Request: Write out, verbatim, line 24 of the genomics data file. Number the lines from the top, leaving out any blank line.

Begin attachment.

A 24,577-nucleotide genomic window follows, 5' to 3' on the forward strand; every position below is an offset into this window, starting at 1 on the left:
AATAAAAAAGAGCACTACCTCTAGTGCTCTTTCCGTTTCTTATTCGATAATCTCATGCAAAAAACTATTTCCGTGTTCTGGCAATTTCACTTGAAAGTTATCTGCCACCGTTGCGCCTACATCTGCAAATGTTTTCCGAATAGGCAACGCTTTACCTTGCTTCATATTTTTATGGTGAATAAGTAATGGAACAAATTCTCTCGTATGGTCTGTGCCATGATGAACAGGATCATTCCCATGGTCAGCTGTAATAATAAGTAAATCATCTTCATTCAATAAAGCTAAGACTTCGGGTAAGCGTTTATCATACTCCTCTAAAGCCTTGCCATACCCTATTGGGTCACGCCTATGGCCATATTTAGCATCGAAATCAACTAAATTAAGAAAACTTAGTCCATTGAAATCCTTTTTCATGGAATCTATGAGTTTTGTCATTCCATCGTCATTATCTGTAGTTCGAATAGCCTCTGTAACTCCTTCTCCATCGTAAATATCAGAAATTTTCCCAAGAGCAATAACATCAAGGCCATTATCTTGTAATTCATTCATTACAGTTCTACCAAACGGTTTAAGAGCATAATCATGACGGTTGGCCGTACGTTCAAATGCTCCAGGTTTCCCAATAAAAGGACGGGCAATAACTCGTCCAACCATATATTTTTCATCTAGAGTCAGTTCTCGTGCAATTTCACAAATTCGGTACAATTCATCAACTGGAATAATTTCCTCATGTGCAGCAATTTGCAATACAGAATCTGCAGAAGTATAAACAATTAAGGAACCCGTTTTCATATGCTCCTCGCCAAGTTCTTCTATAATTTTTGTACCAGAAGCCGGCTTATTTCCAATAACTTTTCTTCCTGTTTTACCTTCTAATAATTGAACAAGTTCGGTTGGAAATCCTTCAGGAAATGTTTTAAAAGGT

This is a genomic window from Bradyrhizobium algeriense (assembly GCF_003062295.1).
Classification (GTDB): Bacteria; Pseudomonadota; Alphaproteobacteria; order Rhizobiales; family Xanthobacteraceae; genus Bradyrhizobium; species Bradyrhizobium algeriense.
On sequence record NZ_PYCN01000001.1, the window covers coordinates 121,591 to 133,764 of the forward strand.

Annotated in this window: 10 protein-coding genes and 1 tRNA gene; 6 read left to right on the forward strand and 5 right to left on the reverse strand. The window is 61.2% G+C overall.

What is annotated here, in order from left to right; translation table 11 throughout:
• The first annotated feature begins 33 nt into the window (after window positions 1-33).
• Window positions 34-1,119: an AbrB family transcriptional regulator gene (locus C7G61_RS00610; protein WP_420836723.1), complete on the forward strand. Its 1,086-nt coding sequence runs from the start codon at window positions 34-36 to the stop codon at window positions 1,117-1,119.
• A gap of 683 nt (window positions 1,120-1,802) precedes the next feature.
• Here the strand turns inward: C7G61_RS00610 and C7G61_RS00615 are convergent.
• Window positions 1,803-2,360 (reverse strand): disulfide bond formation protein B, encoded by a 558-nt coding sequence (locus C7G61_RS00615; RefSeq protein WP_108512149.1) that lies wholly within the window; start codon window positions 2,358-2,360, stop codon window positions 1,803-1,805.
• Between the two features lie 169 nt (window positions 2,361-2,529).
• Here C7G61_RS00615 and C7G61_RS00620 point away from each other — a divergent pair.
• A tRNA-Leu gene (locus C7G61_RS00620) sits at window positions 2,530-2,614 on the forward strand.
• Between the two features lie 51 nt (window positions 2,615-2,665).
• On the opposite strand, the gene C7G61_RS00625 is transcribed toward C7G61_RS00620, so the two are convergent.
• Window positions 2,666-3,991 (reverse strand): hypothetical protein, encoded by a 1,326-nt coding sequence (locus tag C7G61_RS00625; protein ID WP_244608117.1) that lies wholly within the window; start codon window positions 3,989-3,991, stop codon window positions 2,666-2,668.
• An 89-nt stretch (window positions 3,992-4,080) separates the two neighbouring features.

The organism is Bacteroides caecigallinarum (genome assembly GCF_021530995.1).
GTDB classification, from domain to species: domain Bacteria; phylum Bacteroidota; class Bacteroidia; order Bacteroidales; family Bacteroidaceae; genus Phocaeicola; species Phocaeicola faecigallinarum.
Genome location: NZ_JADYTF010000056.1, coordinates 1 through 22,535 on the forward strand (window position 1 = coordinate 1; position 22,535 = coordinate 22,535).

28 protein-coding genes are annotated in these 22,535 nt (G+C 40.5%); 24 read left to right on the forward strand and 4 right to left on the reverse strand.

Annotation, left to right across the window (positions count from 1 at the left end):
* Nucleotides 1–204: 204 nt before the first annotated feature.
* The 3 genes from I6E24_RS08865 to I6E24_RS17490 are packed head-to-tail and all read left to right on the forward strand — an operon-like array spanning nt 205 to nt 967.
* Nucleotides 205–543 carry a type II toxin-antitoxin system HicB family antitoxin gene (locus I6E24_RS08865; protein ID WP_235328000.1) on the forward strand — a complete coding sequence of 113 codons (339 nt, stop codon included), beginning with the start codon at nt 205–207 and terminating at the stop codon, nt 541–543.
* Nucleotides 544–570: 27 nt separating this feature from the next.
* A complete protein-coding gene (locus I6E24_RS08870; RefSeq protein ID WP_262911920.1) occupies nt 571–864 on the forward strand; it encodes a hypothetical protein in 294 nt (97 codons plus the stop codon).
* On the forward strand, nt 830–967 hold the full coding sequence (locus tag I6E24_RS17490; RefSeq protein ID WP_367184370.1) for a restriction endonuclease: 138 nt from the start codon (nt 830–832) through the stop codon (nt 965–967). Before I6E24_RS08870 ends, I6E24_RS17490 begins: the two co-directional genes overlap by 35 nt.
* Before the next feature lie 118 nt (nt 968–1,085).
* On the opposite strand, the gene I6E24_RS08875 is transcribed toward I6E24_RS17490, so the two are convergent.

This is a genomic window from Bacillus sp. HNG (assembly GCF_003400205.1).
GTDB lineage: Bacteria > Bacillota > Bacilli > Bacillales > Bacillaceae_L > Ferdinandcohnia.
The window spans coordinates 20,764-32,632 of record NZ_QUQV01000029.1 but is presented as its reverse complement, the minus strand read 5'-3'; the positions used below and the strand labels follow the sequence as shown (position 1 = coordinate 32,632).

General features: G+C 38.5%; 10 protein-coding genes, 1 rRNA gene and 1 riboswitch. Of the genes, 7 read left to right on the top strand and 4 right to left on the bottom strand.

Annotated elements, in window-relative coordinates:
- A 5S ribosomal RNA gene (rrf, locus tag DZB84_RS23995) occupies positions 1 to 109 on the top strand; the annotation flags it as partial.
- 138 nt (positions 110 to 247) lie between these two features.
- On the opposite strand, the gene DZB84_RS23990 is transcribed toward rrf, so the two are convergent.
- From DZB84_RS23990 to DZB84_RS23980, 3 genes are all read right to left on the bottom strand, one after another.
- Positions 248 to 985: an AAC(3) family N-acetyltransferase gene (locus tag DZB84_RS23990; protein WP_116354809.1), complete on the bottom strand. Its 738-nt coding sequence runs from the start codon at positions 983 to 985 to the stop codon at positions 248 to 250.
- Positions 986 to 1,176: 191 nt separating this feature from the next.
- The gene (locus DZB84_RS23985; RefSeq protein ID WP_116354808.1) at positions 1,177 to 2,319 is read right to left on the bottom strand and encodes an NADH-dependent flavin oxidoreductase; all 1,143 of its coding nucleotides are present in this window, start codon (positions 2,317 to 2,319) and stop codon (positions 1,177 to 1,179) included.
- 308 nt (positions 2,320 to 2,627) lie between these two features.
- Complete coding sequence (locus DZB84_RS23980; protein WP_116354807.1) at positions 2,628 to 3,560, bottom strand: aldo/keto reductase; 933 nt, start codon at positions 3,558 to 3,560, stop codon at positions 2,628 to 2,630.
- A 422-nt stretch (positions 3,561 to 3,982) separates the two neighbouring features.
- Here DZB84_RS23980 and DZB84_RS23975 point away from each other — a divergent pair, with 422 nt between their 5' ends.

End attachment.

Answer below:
Annotation, left to right across the window (positions count from 1 at the left end):